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Talking about the COVID vaccine for children in OOHC

On this page:

What you should know

Draw on these resources to support conversations with carers, children and their parents:

Letters and factsheets

Websites

Videos

DCJ is committed to ensuring that children in out of home care (OOHC) live healthy lives and have access to the same medical care as their peers. DCJ strongly supports the vaccination of eligible children in OOHC.

All children aged 12 and above are now eligible for COVID-19 vaccines. Bookings can be made through the Vaccine Clinic Finder. For children under the parental responsibility of the Minister, make every effort to keep them safe by supporting them and those who they live with to get vaccinated.

Carers of children and young people aged 12-15 have been sent a letter and fact sheet from the DCJ Secretary encouraging them to vaccinate the children and young people in their care aged 12 and over.

Depending on where they live, vaccinations are available from local GPs, pharmacies and vaccination hubs. Even if the child in care lives interstate, they can book an appointment.

You must record the vaccinations of all children in care, their carers and household members on ChildStory Partner. If any children, carer or household members have not yet been vaccinated, you must also record their status as ‘vaccination not received’ on ChildStory Partner. You will be asked to enter the reason why and attach a medical contraindication certificate where applicable.

What if the child or their carer has already had COVID-19?

The ATAGI clinical guidance on the use of COVID-19 vaccine in Australia in 2021 recommends deferring vaccination by up to six months after being infected by COVID-19. Infection must be confirmed by a laboratory test.

However, there may be some situations when it is reasonable to be vaccinated earlier, including if you are significantly immuno-compromised. The child and carer should consult with their healthcare professional and their individual circumstances should be considered. The healthcare professional can consult with a specialist immunisation service for additional advice if needed. If a temporary exemption from vaccination is confirmed by the doctor, they will need to complete a state/territory or Commonwealth health department approved form.

If carers and children have worries about the vaccine or need further information, they are encouraged to contact their GP to discuss administration of the vaccine.

Support eligible children and their carers to book and receive their vaccination if they are experiencing any difficulty doing this themselves.

Being vaccinated significantly reduces the chance of severe COVID-19 disease and helps keep families safe. You cannot make a young person take a vaccine, but you can do your best to support them and their carer through any worries that they have.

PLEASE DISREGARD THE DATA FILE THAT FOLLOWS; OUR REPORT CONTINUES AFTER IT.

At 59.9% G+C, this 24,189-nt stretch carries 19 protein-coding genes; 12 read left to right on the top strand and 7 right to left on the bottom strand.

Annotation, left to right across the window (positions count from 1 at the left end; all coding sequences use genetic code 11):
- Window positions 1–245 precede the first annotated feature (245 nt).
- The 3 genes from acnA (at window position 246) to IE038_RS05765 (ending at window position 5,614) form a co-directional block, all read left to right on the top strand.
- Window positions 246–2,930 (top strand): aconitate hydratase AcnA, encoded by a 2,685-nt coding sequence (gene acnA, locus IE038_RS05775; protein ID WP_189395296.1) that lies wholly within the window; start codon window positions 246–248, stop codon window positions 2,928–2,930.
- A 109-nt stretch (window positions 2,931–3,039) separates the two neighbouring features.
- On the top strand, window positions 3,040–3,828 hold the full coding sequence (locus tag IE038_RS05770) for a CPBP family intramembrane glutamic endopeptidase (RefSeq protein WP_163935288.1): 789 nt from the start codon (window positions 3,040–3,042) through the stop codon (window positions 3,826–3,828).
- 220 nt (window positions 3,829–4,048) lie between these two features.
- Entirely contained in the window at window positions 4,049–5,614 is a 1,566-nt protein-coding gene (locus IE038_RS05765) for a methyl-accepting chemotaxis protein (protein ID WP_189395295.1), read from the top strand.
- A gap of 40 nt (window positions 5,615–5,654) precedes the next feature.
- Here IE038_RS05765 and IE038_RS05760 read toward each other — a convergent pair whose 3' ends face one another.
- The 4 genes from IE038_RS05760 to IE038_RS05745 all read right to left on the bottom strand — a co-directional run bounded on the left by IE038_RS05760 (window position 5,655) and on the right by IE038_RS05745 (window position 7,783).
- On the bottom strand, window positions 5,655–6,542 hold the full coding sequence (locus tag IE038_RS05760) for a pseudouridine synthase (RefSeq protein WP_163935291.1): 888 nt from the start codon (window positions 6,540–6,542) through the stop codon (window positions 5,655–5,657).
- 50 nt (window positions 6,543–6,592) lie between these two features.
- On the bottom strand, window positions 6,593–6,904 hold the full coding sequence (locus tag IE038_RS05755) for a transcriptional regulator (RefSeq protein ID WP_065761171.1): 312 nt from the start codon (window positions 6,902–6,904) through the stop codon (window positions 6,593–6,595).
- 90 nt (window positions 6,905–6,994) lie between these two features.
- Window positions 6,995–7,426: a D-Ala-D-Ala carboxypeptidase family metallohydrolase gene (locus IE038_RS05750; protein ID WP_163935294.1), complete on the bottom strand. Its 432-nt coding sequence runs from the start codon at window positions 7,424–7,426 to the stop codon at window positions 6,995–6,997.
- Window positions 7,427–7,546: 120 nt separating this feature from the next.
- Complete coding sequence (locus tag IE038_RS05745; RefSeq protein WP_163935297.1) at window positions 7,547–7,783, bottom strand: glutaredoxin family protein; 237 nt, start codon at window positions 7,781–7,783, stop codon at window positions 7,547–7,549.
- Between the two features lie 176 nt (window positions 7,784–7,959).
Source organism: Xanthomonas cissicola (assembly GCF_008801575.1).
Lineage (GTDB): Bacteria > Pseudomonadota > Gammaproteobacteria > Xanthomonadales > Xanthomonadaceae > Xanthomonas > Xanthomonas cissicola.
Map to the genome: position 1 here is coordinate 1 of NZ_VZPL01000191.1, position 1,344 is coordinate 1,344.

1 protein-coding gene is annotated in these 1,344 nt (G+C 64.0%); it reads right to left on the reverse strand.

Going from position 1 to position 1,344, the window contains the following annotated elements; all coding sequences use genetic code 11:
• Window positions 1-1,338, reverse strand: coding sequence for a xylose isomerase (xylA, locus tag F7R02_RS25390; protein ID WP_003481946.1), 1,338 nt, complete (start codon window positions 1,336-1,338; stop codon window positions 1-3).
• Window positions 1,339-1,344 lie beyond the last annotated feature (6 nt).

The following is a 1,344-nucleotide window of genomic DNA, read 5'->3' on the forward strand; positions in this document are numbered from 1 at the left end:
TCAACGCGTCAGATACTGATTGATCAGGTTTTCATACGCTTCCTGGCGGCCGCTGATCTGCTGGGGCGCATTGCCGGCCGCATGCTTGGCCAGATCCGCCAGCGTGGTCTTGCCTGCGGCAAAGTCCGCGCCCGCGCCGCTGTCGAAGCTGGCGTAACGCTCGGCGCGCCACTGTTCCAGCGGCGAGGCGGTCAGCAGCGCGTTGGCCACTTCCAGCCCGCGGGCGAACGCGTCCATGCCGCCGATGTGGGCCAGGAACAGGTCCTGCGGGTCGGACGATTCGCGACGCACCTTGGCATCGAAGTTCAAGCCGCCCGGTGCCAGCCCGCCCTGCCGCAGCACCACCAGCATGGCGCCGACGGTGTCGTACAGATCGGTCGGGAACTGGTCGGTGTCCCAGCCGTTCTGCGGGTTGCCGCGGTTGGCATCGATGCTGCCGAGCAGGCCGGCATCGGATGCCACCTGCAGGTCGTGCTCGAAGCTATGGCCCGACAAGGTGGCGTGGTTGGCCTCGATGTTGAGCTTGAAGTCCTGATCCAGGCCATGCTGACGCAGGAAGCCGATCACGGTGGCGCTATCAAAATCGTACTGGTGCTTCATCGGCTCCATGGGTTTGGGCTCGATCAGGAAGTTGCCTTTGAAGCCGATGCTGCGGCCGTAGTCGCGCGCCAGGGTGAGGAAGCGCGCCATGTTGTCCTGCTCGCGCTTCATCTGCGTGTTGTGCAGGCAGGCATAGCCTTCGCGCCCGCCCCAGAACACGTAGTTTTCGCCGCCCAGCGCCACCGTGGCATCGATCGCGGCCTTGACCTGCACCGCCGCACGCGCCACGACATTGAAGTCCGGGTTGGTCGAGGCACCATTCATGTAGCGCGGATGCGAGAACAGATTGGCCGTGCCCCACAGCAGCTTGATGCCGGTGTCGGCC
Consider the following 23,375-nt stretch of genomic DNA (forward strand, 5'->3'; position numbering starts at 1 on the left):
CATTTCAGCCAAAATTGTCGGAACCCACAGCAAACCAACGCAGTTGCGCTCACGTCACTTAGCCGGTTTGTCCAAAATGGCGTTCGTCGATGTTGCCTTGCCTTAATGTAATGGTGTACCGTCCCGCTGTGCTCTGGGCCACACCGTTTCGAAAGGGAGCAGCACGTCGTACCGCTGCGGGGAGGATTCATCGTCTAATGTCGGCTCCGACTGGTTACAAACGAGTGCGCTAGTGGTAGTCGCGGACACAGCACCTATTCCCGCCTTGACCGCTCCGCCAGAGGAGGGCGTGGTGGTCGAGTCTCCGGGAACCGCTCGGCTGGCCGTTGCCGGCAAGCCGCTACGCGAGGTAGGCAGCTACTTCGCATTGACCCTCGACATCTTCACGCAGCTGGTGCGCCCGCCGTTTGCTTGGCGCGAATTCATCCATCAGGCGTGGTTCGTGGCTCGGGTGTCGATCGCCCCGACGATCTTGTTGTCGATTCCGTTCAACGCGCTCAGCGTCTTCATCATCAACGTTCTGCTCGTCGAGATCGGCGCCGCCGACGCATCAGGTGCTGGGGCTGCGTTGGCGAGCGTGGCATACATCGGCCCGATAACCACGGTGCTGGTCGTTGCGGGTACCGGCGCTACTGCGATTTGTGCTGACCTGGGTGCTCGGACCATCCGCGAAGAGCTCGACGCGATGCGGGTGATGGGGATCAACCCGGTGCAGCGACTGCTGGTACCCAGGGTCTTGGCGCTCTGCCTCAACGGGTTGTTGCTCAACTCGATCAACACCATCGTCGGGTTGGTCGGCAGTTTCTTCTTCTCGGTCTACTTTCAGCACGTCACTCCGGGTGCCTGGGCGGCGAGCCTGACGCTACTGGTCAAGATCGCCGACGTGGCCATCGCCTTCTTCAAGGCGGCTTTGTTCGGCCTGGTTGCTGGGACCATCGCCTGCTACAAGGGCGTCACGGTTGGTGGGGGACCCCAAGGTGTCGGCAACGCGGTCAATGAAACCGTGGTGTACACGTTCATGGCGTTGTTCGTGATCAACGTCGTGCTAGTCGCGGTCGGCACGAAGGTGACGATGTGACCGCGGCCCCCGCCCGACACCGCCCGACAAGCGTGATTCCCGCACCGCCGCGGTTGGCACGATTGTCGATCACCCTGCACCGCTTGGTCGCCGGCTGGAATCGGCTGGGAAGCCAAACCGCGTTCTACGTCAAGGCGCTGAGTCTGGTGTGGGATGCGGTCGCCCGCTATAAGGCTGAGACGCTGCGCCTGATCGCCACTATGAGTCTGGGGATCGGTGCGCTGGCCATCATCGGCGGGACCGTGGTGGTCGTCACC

Have a question? Please speak with your Manager or email COVID19.Support@facs.nsw.gov.au

Generally, children aged 14 and over are able to give lawful consent to their own medical treatment.

Please keep in mind, some NSW Health vaccine clinics may require people under 16 years of age to be accompanied by a carer or guardian to the appointment to provide consent. Children aged 12-15 should be accompanied by their carer when getting vaccinated.

As with any medical appointments for children, carers may be asked to confirm their identity and relationship with the child. Carers can refer to this link to prepare for their vaccination appointment.

If a young person aged 14-17 years with capacity to consent refuses to be vaccinated, carers and caseworkers should:

  1. link the young person to relevant resources available from the Commonwealth Government and NSW government
  2. encourage the young person to consider obtaining vaccination in accordance with medical advice (if applicable)
  3. continue to talk to the young person about their choices, the continued risks presented by COVID-19 and how to keep themselves safe

If a carer refuses to get a child or young person in statutory OOHC vaccinated, the designated agency can direct a carer to make arrangements for a child to be vaccinated.

This should be assessed on the child’s best interests and in accordance with medical advice.

If a child or young person is unable to provide consent:

For children in OOHC who cannot consent to their own vaccine, carers and guardians, or the designated Principal Officers (in residential care settings, including Alternative Care Arrangements) can consent for them.

The child’s day-to-day carers who are caring for and supervising the child in an ACA or in residential care placement do not have power or authority to give consent to the child being vaccinated or to any other medical treatment.

How to talk with Carers

Check that the carer has received the letter from DCJ outlining key information about eligibility and if the child is eligible based on their age, they have discussed or shared it with the child. Make this your starting point when talking with the carer and keep in mind that they may be feeling:

  • confused or overwhelmed by different information they have heard on the news, social media, from family or friends.
  • worried about how safe the vaccine will be.
  • unsure about how to talk with the child about the vaccine or any fears about needles.
  • worried about the thoughts and views of the child’s birth family.

Choose a time and place to talk about the vaccine that will be most comfortable for the carer. In person, if COVID safe, is usually best.

Ask the carer about their thoughts and feelings:

  • ‘I’m glad that you have had a chance to read the letter and factsheet about Charlotte receiving the COVID-19 vaccine. I’m keen to hear if there is anything else you want to know or talk about before booking Charlotte in to receive the vaccine?’
  • ‘You have been taking great care of Charlotte’s medical needs for 10 months now, but you are worried about whether the vaccine is the best way to keep protecting her health. It is important that you feel well informed about the vaccination and how this will benefit Charlotte. I wonder if it would be helpful if we looked at the factsheet together and explored the facts and benefits?’
  • ‘We know how important it is for Charlotte to be protected due to increased risk of severe disease with COVID-19. We want to encourage you to feel informed and supported about this vaccine (OR, during the time while you wait for Charlotte to become eligible for the vaccine).’

Respectfully use reliable health information to support the carer to work through any ambivalence or worries about the child receiving the vaccine.